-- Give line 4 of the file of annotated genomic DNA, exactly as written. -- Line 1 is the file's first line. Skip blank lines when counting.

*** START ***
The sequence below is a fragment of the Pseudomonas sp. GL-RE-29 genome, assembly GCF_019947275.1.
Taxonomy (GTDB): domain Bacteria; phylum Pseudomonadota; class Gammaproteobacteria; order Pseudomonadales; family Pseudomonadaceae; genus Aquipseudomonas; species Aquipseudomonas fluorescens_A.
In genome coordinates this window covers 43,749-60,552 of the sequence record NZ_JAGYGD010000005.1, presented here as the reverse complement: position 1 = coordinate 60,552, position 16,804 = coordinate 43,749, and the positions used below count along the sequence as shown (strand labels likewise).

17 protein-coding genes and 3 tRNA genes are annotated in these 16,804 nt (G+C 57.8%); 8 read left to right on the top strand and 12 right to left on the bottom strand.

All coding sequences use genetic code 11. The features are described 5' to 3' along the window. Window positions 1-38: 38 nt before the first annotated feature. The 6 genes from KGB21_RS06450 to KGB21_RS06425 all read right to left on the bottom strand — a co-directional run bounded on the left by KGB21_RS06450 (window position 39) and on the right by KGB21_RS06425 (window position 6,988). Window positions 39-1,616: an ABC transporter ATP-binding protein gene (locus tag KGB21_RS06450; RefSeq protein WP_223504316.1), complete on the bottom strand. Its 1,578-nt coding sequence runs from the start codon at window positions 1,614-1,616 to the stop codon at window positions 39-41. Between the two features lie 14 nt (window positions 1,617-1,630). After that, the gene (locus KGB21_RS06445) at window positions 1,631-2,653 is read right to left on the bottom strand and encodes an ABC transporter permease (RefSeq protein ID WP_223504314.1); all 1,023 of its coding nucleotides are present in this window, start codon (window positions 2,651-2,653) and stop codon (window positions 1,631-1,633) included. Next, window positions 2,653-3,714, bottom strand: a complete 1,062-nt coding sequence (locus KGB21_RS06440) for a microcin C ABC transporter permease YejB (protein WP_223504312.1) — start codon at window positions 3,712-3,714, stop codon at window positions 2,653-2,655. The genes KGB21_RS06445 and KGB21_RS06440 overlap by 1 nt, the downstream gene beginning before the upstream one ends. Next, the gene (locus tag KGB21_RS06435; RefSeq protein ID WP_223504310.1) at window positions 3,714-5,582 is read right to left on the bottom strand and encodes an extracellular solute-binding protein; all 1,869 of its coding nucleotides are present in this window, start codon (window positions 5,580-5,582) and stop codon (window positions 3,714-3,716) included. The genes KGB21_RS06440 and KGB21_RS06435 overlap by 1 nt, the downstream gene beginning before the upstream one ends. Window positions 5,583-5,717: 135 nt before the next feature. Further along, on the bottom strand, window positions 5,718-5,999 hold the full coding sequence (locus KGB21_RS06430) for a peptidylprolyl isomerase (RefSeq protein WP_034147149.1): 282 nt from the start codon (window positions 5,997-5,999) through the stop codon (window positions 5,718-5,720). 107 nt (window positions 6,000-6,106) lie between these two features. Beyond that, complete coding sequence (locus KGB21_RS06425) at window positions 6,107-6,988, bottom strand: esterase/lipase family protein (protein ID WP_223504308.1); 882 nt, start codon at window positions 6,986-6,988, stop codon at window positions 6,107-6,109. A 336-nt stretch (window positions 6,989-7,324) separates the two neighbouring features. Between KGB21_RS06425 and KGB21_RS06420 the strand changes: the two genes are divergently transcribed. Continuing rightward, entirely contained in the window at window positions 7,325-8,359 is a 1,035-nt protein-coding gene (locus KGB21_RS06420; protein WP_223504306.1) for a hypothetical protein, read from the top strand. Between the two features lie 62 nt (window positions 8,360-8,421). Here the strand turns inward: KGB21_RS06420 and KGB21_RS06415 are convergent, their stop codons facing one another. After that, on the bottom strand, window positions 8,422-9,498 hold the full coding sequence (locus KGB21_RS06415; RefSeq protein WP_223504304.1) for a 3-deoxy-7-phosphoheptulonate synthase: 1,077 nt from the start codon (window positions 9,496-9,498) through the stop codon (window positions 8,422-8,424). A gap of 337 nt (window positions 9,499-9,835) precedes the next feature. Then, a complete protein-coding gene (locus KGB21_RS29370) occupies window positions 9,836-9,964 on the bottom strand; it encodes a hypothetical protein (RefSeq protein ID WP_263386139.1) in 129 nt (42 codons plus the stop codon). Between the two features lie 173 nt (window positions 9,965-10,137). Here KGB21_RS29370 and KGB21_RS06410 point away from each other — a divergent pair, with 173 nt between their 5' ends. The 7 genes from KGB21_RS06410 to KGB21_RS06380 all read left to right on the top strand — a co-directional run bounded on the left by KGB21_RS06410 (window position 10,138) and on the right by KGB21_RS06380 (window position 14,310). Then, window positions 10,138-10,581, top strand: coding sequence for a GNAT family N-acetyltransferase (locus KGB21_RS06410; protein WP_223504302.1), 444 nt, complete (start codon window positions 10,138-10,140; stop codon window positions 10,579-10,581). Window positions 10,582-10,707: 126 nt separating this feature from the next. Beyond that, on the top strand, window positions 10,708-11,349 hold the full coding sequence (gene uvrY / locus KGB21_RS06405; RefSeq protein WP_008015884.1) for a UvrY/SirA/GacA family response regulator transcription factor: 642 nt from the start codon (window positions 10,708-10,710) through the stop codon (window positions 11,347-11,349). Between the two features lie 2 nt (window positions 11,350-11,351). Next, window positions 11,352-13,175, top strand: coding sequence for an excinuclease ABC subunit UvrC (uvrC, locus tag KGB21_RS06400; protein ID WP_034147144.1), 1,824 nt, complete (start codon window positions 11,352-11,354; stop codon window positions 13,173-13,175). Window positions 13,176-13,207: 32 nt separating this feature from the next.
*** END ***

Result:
17 protein-coding genes and 3 tRNA genes are annotated in these 16,804 nt (G+C 57.8%); 8 read left to right on the top strand and 12 right to left on the bottom strand.